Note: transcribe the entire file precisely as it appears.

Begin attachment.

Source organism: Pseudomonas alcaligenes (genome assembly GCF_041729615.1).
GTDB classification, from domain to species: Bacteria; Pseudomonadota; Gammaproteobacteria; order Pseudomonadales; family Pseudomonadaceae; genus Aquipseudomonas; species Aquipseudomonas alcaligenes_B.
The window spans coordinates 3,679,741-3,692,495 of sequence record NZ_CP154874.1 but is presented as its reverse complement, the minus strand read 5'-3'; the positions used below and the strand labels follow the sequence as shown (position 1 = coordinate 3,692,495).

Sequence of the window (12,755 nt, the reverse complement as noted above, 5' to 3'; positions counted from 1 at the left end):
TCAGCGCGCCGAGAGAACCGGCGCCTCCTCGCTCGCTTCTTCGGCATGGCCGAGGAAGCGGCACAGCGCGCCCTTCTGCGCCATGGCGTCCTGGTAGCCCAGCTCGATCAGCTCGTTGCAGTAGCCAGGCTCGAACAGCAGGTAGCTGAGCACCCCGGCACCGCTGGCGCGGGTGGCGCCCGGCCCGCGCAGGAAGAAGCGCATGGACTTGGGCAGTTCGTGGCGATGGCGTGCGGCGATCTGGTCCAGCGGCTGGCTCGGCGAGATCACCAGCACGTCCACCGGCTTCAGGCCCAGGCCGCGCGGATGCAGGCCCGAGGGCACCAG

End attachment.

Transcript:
Source organism: Pseudomonas alcaligenes (genome assembly GCF_041729615.1).
GTDB classification, from domain to species: Bacteria; Pseudomonadota; Gammaproteobacteria; order Pseudomonadales; family Pseudomonadaceae; genus Aquipseudomonas; species Aquipseudomonas alcaligenes_B.
The window spans coordinates 3,679,741-3,692,495 of sequence record NZ_CP154874.1 but is presented as its reverse complement, the minus strand read 5'-3'; the positions used below and the strand labels follow the sequence as shown (position 1 = coordinate 3,692,495).

Sequence of the window (12,755 nt, the reverse complement as noted above, 5' to 3'; positions counted from 1 at the left end):
TCAGCGCGCCGAGAGAACCGGCGCCTCCTCGCTCGCTTCTTCGGCATGGCCGAGGAAGCGGCACAGCGCGCCCTTCTGCGCCATGGCGTCCTGGTAGCCCAGCTCGATCAGCTCGTTGCAGTAGCCAGGCTCGAACAGCAGGTAGCTGAGCACCCCGGCACCGCTGGCGCGGGTGGCGCCCGGCCCGCGCAGGAAGAAGCGCATGGACTTGGGCAGTTCGTGGCGATGGCGTGCGGCGATCTGGTCCAGCGGCTGGCTCGGCGAGATCACCAGCACGTCCACCGGCTTCAGGCCCAGGCCGCGCGGATGCAGGCCCGAGGGCACCAG